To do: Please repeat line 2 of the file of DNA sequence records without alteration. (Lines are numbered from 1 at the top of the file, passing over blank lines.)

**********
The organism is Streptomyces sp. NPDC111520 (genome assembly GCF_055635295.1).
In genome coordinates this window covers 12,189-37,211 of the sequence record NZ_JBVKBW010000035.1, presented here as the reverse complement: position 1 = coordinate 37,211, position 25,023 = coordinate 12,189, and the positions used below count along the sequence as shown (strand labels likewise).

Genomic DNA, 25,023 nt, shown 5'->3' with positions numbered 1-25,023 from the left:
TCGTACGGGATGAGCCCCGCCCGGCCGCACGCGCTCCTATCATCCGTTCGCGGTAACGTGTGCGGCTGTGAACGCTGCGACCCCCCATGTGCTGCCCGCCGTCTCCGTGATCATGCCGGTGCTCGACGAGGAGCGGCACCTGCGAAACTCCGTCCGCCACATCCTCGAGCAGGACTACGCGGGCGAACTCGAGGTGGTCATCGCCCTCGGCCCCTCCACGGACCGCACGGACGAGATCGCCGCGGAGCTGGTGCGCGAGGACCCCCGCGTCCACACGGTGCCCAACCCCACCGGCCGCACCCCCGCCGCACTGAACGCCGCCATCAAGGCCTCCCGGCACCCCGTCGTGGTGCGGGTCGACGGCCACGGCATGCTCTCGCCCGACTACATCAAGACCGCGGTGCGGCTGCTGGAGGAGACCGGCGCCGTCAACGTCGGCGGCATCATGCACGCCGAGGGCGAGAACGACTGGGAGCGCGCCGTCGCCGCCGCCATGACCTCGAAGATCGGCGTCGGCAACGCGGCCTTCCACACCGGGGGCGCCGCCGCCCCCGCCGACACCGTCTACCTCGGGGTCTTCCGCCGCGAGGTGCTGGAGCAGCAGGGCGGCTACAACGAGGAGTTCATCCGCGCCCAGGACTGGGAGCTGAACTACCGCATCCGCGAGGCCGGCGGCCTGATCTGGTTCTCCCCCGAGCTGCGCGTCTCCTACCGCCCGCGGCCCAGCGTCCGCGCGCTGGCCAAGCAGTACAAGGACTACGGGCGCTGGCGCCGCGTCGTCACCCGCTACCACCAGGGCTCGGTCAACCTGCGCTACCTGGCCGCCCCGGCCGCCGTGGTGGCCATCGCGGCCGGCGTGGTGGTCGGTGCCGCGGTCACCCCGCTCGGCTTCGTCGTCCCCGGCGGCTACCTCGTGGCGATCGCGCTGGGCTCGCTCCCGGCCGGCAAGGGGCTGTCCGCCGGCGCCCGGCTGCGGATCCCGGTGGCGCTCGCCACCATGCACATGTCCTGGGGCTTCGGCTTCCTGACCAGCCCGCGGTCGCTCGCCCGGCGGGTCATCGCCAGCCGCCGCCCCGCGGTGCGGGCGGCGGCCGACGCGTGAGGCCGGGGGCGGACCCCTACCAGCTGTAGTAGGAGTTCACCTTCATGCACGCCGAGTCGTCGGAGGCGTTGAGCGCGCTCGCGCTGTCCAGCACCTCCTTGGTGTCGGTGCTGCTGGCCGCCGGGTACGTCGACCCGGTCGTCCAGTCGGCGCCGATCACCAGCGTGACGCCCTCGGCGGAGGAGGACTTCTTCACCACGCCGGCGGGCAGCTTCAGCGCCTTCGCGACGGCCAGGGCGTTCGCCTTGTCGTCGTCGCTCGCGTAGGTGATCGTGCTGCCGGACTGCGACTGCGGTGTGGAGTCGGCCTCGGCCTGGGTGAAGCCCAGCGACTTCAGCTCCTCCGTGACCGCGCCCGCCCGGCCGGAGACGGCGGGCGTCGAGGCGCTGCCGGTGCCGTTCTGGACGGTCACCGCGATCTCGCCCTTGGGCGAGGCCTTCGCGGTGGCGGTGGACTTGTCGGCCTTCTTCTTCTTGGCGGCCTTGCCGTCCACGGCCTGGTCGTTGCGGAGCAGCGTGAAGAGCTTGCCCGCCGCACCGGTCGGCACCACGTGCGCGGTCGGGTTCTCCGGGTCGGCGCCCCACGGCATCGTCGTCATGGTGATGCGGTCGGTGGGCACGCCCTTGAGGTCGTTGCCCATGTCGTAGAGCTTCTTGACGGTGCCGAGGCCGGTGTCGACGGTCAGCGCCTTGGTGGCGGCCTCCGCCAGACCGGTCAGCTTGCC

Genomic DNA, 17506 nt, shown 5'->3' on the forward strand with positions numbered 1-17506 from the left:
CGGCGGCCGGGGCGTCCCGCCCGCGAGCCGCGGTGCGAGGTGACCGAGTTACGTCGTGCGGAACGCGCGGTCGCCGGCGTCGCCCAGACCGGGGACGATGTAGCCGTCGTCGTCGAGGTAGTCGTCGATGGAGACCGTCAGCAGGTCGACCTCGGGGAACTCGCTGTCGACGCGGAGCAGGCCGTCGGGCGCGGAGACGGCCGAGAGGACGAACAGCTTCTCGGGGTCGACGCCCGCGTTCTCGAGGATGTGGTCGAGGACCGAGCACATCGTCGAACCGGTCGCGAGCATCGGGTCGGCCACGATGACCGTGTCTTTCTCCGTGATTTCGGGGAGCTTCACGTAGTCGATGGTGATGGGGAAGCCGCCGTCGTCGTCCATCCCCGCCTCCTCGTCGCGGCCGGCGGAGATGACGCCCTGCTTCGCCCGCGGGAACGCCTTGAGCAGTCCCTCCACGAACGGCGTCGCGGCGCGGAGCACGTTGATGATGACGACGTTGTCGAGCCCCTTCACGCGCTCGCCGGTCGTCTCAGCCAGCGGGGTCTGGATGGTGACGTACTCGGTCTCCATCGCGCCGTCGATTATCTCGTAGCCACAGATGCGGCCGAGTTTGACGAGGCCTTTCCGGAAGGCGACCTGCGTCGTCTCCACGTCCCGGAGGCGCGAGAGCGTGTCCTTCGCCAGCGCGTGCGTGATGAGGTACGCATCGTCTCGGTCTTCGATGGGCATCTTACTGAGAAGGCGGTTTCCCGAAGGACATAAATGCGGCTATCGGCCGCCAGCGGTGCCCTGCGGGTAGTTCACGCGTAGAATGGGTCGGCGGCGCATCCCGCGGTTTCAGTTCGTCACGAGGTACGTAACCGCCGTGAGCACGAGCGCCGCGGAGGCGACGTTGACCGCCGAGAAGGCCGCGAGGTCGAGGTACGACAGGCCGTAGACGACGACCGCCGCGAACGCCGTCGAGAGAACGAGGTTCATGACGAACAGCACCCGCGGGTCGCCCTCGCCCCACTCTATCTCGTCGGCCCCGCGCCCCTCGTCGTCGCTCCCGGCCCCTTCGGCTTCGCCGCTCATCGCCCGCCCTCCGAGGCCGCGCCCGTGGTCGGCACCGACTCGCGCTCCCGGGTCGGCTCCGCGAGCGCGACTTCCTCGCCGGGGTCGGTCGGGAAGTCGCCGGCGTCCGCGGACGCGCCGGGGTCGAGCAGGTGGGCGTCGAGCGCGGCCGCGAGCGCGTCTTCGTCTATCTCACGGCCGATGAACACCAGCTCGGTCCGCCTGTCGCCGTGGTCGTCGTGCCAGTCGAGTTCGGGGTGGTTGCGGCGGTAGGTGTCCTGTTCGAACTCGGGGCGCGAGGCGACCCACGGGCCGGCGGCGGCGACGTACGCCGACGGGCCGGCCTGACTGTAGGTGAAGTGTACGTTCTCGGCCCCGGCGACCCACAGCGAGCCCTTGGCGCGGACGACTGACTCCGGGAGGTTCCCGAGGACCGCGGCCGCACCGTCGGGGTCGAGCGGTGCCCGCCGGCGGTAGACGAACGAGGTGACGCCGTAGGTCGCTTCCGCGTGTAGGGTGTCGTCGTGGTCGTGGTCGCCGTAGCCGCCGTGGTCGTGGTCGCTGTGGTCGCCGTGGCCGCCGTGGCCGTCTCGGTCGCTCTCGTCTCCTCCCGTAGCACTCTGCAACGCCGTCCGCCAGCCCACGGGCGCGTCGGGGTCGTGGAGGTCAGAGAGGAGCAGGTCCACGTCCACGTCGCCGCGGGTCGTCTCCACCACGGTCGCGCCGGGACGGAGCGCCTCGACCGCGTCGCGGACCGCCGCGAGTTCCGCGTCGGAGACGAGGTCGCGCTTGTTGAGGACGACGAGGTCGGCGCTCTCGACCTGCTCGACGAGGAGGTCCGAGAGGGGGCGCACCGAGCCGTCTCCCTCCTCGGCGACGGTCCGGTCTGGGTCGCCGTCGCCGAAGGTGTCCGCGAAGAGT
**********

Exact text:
In genome coordinates this window covers 12,189-37,211 of the sequence record NZ_JBVKBW010000035.1, presented here as the reverse complement: position 1 = coordinate 37,211, position 25,023 = coordinate 12,189, and the positions used below count along the sequence as shown (strand labels likewise).